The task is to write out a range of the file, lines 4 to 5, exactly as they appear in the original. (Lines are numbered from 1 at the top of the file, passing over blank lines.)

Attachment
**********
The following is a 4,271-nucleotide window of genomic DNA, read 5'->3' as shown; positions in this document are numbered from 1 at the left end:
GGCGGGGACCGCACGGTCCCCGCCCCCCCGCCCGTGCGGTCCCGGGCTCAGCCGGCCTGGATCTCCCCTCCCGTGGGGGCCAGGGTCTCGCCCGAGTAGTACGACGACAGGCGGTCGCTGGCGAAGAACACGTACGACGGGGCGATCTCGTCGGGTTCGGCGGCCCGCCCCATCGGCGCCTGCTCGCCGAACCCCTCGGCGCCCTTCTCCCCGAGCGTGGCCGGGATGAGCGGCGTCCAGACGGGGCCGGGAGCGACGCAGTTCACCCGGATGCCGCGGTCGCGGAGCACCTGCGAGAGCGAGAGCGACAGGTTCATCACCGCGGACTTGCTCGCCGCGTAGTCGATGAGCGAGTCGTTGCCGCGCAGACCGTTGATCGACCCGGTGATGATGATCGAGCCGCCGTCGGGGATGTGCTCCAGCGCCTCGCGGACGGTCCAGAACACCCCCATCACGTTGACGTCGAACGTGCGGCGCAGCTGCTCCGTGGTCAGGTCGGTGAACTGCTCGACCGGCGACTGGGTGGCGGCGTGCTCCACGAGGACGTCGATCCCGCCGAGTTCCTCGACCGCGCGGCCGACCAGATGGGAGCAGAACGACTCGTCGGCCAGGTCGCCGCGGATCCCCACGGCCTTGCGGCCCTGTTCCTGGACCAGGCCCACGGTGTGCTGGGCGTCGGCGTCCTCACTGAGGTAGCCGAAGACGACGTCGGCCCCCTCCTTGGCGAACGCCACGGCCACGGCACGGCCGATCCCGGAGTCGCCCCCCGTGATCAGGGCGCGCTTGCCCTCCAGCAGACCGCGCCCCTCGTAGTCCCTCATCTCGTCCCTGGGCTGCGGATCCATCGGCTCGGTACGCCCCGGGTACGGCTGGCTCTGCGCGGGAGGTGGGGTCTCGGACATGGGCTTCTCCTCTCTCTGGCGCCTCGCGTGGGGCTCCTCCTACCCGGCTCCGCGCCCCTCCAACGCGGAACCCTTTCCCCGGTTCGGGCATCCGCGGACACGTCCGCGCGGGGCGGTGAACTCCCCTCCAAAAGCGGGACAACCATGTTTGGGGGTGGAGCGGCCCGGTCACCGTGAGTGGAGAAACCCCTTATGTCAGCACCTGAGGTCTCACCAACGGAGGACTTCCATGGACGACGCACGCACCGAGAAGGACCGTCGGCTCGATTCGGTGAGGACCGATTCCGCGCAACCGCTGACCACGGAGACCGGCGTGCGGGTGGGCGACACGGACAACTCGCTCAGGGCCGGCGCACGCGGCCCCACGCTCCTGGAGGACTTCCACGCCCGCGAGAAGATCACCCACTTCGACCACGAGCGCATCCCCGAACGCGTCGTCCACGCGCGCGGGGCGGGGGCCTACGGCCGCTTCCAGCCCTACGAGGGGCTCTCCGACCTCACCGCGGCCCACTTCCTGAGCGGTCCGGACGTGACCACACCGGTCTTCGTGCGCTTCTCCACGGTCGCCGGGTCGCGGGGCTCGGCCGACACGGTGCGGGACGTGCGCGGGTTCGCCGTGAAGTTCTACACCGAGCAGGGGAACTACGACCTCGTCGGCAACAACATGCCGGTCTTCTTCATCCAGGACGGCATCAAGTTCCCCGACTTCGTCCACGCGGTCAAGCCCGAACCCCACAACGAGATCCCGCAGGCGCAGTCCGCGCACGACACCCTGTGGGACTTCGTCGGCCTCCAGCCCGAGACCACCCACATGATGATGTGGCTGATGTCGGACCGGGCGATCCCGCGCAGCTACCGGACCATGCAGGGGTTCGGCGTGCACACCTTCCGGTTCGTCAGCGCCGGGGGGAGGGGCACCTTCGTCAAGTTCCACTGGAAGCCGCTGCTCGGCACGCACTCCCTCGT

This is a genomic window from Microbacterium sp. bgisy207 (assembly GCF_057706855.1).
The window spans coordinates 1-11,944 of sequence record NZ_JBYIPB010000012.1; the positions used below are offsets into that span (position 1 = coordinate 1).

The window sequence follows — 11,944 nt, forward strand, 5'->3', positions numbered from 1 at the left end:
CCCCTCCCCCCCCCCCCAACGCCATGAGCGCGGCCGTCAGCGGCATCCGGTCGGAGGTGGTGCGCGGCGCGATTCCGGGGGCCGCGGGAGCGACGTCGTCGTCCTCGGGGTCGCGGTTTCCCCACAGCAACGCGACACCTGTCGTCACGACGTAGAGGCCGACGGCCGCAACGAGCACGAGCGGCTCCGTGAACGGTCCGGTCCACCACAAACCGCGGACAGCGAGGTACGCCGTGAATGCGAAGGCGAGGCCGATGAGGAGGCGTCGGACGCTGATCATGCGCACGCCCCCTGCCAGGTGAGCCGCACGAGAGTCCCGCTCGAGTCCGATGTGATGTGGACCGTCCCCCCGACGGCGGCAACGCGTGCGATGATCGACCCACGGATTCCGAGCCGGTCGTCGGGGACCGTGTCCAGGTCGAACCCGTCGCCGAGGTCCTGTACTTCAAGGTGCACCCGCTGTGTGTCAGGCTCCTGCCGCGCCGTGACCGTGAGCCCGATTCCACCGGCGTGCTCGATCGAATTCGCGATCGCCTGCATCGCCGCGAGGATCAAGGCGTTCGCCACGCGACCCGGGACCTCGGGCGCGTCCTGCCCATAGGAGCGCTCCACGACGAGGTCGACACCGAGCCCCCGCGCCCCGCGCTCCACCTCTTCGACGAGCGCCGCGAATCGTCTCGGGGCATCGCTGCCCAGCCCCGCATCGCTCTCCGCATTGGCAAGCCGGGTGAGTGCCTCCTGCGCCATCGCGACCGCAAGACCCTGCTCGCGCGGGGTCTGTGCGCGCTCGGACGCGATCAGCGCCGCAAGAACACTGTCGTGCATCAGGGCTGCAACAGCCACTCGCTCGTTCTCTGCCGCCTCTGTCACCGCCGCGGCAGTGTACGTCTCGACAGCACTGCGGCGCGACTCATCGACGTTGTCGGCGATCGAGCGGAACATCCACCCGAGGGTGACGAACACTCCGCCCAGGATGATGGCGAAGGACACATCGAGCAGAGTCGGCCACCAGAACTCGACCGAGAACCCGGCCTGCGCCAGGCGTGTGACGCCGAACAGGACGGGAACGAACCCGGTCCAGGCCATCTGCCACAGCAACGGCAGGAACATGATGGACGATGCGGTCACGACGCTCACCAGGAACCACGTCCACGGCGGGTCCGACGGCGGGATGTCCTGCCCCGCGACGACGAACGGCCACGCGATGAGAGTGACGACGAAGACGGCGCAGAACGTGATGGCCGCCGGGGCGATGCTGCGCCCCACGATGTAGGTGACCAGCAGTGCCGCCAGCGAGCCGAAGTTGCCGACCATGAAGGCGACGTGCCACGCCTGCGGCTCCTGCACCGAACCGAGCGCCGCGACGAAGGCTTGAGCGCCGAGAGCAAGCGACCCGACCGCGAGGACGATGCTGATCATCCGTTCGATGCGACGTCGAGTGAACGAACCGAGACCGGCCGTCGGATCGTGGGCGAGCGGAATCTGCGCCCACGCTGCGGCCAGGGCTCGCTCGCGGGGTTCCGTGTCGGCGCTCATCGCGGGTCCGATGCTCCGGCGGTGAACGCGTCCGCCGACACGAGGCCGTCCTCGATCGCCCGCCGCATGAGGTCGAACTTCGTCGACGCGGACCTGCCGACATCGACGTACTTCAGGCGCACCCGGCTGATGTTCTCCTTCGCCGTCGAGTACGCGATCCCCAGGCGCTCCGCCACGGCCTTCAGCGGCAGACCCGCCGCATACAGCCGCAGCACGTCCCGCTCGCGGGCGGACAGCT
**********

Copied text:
The window spans coordinates 1-11,944 of sequence record NZ_JBYIPB010000012.1; the positions used below are offsets into that span (position 1 = coordinate 1).

The window sequence follows — 11,944 nt, forward strand, 5'->3', positions numbered from 1 at the left end: